The UN urges developed countries to advance the goal of climate neutrality to 2040 compared to the current one in 2050


The Secretary General of the UN, Antonio Guterres, presented this Wednesday his ‘Agenda for Acceleration’ after warning countries that the task of the climate solution is “urgent” because “humanity has opened the doors to hell.” However, he is confident that there is still time to achieve the objectives of the 2030 Agenda and the Paris Climate Agreement.

Thus, he has given as an example the “horrendous” heat waves that are causing “horrendous effects”, with “dismayed” farmers who see how the floods take away their crops; suffocating temperatures that generate diseases and thousands of people fleeing for fear of the spread of historic fires.

For this reason, he has denounced that climate action is “dwarf compared to the scale of the challenge” and, in this context, he has presented his ‘Acceleration Agenda’ that urges countries to advance rapidly on their path to reducing emissions and policies. so that developed countries reach “net zero” as close as possible to 2040 and emerging economies as close to 2050 as possible.

During his speech at the Climate Meeting being held in New York to coincide with the UN General Assembly, Guterres warned that if nothing changes, the planet is heading towards a scenario of global temperature increase of 2.8ºC. , which lead to a “dangerous and unstable” world.

However, he considers that “the future is not set in stone”, but is open to what leaders write and it is still possible to limit the global temperature increase to 1.5ºC.

“We can still build a world with clean air, green jobs and affordable clean energy for all. The path forward is clear. It has been forged by fighters and pioneers, some of whom are here today,” said Guterres, who cited expressly to the activists who refused to be silenced; indigenous peoples defend their lands from climate extremes; the CEOs who are transforming their business models and financing just transition investments; mayors moving towards a zero-carbon future and governments working to phase out fossil fuels and protect vulnerable communities.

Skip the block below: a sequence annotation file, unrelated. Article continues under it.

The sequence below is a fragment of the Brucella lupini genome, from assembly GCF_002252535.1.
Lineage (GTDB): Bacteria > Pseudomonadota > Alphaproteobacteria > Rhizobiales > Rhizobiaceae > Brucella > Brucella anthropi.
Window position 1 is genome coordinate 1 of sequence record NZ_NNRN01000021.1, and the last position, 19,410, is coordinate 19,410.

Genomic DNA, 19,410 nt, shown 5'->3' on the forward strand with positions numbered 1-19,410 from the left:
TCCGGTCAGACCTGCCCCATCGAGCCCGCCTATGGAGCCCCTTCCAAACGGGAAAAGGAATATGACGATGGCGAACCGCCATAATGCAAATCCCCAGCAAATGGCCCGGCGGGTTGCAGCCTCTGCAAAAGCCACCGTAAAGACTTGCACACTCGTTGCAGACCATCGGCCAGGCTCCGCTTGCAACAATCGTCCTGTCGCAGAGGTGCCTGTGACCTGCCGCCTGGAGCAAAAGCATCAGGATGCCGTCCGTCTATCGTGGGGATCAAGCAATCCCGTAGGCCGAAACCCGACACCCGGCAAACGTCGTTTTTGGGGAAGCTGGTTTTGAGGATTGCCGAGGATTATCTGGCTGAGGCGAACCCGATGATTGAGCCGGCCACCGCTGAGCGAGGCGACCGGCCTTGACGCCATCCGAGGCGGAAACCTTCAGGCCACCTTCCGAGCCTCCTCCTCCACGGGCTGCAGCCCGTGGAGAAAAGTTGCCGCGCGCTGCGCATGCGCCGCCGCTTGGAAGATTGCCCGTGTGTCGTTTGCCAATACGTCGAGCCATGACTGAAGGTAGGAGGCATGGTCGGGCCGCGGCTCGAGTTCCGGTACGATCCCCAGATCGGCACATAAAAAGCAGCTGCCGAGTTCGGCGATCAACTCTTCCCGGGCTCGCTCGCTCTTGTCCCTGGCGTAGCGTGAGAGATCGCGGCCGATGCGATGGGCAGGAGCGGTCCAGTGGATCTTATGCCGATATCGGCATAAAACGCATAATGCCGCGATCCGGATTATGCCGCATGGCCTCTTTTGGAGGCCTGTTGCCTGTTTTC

He has once again stressed the importance of reaching the goal of limiting global temperature to 1.5ºC to protect “ourselves” from extreme climate and has appealed for solidarity and support for developing countries and for global leaders to take action. action to reduce emissions.

“The move from fossil fuels to renewable energy is happening, but we are decades behind. We must make up for time lost to delays, pressures and the overt greed of entrenched interests raking in billions of dollars from fossil fuels.” , the UN Secretary General has criticized.

Precisely, he has said that his proposal for a Climate Solidarity Pact urges the main emitters – which are those that have benefited the most from fossil fuels – to make additional efforts to reduce emissions, and to rich countries to support emerging economies. for them to do it.